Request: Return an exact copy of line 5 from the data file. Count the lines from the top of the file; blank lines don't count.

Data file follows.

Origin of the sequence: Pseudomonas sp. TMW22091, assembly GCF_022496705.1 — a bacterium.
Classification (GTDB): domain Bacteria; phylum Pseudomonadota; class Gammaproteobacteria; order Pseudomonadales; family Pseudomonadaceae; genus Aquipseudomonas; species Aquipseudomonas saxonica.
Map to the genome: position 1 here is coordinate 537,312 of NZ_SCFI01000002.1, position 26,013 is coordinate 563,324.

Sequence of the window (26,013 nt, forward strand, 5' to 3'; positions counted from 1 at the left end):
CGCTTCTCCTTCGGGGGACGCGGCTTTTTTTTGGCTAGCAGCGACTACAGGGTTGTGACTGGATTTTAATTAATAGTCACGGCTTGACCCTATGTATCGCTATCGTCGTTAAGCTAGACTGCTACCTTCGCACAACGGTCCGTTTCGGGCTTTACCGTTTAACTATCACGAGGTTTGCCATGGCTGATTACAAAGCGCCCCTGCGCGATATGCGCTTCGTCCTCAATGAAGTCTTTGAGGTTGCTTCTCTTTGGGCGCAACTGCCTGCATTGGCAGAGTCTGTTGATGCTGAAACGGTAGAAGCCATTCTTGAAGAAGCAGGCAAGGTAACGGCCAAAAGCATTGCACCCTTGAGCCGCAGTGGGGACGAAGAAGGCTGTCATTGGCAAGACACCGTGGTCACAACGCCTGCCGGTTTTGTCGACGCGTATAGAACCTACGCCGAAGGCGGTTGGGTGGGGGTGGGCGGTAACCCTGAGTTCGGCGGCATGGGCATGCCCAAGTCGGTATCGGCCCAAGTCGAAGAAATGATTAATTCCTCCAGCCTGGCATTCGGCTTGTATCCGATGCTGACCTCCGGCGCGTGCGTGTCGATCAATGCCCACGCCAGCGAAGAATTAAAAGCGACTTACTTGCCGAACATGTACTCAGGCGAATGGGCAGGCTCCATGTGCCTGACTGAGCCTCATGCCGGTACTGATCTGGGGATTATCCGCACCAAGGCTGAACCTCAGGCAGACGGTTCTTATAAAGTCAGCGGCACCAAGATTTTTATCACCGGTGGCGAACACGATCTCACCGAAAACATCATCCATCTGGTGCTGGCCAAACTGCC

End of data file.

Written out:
CGCTTCTCCTTCGGGGGACGCGGCTTTTTTTTGGCTAGCAGCGACTACAGGGTTGTGACTGGATTTTAATTAATAGTCACGGCTTGACCCTATGTATCGCTATCGTCGTTAAGCTAGACTGCTACCTTCGCACAACGGTCCGTTTCGGGCTTTACCGTTTAACTATCACGAGGTTTGCCATGGCTGATTACAAAGCGCCCCTGCGCGATATGCGCTTCGTCCTCAATGAAGTCTTTGAGGTTGCTTCTCTTTGGGCGCAACTGCCTGCATTGGCAGAGTCTGTTGATGCTGAAACGGTAGAAGCCATTCTTGAAGAAGCAGGCAAGGTAACGGCCAAAAGCATTGCACCCTTGAGCCGCAGTGGGGACGAAGAAGGCTGTCATTGGCAAGACACCGTGGTCACAACGCCTGCCGGTTTTGTCGACGCGTATAGAACCTACGCCGAAGGCGGTTGGGTGGGGGTGGGCGGTAACCCTGAGTTCGGCGGCATGGGCATGCCCAAGTCGGTATCGGCCCAAGTCGAAGAAATGATTAATTCCTCCAGCCTGGCATTCGGCTTGTATCCGATGCTGACCTCCGGCGCGTGCGTGTCGATCAATGCCCACGCCAGCGAAGAATTAAAAGCGACTTACTTGCCGAACATGTACTCAGGCGAATGGGCAGGCTCCATGTGCCTGACTGAGCCTCATGCCGGTACTGATCTGGGGATTATCCGCACCAAGGCTGAACCTCAGGCAGACGGTTCTTATAAAGTCAGCGGCACCAAGATTTTTATCACCGGTGGCGAACACGATCTCACCGAAAACATCATCCATCTGGTGCTGGCCAAACTGCC